Johanna Rothman is a force of nature. Every year, in addition to her work teaching, coaching, blogging, and speaking, she writes a book. Well, most years. This year there is a pandemic. Johanna has written five!
I think if you are lucky, you can find people in your industry that you look up to, people who inspire you to dig in a little harder and rise. If you are really lucky, you get to meet these people and know them a little. And if you are really, really, really lucky, they are super fun to interview.
This podcast includes a wide range of topics, including Johanna's new books, staying productive and inspired, leading and empowering people, how being distributed has changed under Covid-19, not losing your *** during the pandemic, and what it might mean for the working world if decide we don't actually need all those office buildings anymore.
The books are here:
You can also buy them individually
The other two books are:
And I've been given some homework:
When organizations begin adopting Agile, there are a number of business areas outside the teams that also have to change in order to create systems that can support this new way of working. Navigating this is always challenging, but it becomes even tougher when you need to have traditional (waterfall) and Agile work happening concurrently. This episode of the podcast features Ross Beurmann who is back to help explain how business planning can support both traditional and Agile time horizons.
This episode also features an update on the conversation Ross, his son Tom and I had recently about the work Tom is doing to create social and legal change in his local government. If you haven’t had a chance to listen, you can check it out here.
To visit Tom’s Facebook site:
Q: How do I get a job as a Project Manager, Product Owner, or ScrumMaster if I have no experience?
This is a question I get asked almost weekly. People are looking for their first gig or trying to figure out what to say in an interview, or just convince themselves they are qualified to do the job. One of the biggest elements of getting your first gig is understanding how the work you have done can be reframed or reevaluated to demonstrate to yourself and others that you actually do have the experience.
This episode of the podcast is an interview with Merchi Reyes. Merchi is outgoing and engaging and he comes from a background that, at first glance, may seem like it has nothing to do with leading teams and project work. And yet, as you’ll hear in the interview, his experience hurling gum into the crowds at Lollapalooza, spinning records as a DJay in Las Vegas, and leading crews who would clean up fallen trees after massive storms, all helped him get a job as a ScrumMaster and Product Owner.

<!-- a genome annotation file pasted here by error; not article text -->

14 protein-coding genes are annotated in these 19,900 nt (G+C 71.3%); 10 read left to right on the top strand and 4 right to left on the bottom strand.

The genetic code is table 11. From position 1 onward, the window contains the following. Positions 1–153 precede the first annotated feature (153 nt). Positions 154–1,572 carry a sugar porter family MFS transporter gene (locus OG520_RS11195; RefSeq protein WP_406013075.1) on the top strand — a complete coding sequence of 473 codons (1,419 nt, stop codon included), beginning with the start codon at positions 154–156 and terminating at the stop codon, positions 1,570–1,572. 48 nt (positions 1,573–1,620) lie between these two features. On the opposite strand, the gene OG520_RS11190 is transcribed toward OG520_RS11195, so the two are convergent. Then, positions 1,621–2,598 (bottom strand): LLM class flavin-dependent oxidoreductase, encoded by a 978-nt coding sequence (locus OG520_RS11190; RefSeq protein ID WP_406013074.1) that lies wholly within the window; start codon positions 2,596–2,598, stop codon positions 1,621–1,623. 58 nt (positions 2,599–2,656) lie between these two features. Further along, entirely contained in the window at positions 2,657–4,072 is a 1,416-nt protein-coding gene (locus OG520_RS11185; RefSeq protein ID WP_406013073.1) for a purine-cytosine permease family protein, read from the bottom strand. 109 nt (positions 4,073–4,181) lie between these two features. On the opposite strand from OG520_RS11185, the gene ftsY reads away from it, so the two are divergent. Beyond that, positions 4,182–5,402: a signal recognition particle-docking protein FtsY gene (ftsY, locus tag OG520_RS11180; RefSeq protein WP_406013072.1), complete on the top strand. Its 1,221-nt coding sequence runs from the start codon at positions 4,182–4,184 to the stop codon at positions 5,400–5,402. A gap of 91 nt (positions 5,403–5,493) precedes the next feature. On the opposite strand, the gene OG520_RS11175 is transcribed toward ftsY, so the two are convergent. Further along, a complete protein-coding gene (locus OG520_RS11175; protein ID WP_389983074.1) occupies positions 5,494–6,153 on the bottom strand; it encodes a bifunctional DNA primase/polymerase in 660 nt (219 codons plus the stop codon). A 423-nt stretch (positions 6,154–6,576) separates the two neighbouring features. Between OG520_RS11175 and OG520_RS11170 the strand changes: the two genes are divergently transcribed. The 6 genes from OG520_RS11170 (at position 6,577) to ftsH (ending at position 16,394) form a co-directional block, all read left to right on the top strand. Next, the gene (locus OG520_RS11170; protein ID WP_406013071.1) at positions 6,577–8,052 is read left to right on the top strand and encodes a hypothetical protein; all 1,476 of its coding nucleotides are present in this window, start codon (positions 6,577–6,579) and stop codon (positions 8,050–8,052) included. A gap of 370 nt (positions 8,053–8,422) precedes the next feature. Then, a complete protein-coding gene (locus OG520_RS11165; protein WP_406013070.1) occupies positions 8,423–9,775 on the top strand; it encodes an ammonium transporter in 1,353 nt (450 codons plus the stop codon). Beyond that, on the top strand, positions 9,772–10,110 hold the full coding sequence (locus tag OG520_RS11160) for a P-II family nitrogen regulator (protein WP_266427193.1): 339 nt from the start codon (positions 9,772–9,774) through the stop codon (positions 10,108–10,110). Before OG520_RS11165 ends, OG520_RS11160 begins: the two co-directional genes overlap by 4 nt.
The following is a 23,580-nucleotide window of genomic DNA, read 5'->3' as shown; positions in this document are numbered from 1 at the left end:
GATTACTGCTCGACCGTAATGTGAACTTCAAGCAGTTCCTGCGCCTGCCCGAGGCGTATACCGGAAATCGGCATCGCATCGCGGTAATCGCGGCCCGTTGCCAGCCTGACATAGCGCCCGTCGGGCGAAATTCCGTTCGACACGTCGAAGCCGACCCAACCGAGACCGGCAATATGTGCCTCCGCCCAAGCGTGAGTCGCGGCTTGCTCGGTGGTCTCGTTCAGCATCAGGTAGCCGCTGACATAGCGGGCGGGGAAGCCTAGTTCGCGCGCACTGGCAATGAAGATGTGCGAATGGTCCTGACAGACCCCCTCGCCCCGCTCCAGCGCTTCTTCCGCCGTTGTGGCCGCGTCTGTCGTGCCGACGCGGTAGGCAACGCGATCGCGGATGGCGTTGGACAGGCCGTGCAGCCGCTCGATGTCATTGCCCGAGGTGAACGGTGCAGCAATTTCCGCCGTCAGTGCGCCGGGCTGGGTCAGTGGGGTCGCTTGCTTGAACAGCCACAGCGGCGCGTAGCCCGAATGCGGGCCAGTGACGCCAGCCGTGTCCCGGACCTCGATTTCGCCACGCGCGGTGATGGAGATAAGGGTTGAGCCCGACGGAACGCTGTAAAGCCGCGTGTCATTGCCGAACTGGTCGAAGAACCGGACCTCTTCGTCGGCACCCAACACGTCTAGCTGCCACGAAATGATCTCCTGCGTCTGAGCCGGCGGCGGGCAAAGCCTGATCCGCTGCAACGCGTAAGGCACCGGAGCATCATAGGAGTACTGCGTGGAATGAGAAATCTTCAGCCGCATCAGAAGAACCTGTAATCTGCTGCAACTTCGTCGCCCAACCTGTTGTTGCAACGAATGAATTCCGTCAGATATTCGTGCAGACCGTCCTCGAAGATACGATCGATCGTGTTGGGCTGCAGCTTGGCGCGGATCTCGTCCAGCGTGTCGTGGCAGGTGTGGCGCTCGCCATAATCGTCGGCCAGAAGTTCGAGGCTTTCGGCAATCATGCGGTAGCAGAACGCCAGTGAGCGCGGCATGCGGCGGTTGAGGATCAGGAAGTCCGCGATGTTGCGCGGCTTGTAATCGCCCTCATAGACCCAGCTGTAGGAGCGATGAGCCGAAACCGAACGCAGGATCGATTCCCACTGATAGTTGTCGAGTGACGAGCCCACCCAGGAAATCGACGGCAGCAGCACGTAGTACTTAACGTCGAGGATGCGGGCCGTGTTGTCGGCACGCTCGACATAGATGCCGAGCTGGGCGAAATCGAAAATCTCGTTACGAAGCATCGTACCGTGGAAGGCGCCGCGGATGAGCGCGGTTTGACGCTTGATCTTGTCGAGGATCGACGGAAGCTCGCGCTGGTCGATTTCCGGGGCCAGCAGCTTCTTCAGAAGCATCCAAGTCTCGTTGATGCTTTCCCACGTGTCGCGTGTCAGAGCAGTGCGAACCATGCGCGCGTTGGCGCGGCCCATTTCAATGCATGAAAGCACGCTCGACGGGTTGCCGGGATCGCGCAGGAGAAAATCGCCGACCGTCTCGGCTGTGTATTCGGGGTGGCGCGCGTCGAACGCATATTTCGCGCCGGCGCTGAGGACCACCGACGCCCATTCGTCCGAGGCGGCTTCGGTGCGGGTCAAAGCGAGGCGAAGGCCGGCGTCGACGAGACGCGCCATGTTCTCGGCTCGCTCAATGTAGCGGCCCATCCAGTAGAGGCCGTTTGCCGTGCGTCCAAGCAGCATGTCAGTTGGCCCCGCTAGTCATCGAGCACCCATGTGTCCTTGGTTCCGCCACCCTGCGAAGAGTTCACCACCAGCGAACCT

Merchi is a fascinating, engaging guy. I hope you are as inspired but this interview as I am.
In Scrum, everyone is supposed to have one job. You get to be a ScrumMaster, a Product Owner, or a Development Team member. Each team member of the Scrum Team is supposed to be able to totally focus on the role they play. However, in many organizations, they ask people to play more than one role. You might be SM/PO, SM/Dev, or PO/Dev, or in my case (once upon a time), SM/Project Mgr/BA, and since we had no PO, I got to try and be that too… AND IT SUCKED LIKE A FLEET OF VACUUMS!
In every class I teach, there are people who are faced with the daily challenge of playing multiple roles, and more recently I have had a number of students are tasked with being ScrumMaster AND Product Owner at the same time for one team working on one product.
I have very strong feelings about this, and realizing that my responses to this situation are maybe not so flexible and not practical for everyone, I reached out on the Agile Uprising Discord channel if there were people who had succeeded in being SM and PO at the same time, AND if they would be willing to join me for a podcast and share some of their experiences around making the SM/PO gig work.
This episode of the podcast features Andrew Leff, Chris Murman, and Mike Caddell. Over the course of the interview, we discuss the reasons why trying to be SM and PO at the same time is not advised, ways they found to survive it, and it some cases, actually make it work well.
During the podcast, Chris shared a link to https://www.thejobhackers.org which is a great place to go if you are looking to get started with getting experience as a ScrumMaster.
Being a Product Owner is not easy. You are responsible for the success of the product. You have to create enough work to keep up to 9 people busy, stay 2-3 Sprints ahead of them and at the same time, stay completely in sync with the business and constantly be learning more about the customer. It’s a lot. But what happens when you are the PO, and your Manager is spending most of their day acting as BA/PO on your project? Who gets to make decisions? Who do people come to with questions? Who walks the plank if the product tanks? (Trick question - YOU!)
The role of ScrumMaster is just as tough - especially when you work at a startup and the Owner/Founder/KINGOFALLIDEAS keeps coming to you demanding you add new work in the current Sprint and seems frustrated by the fact that your team did not deliver on their forecast in the last Sprint. Whenever you push back on the additional work, you are reminded that part of Agile is being able to adapt.
Note: If your manager/boss/owner spends a lot of their time “helping you”, then you are the target audience for this podcast
Dhaval Panchal from Evolve Agility joins Dave this week to discuss how to cope with the above situations and begin managing up so that you and your team can start delivering on your commitments.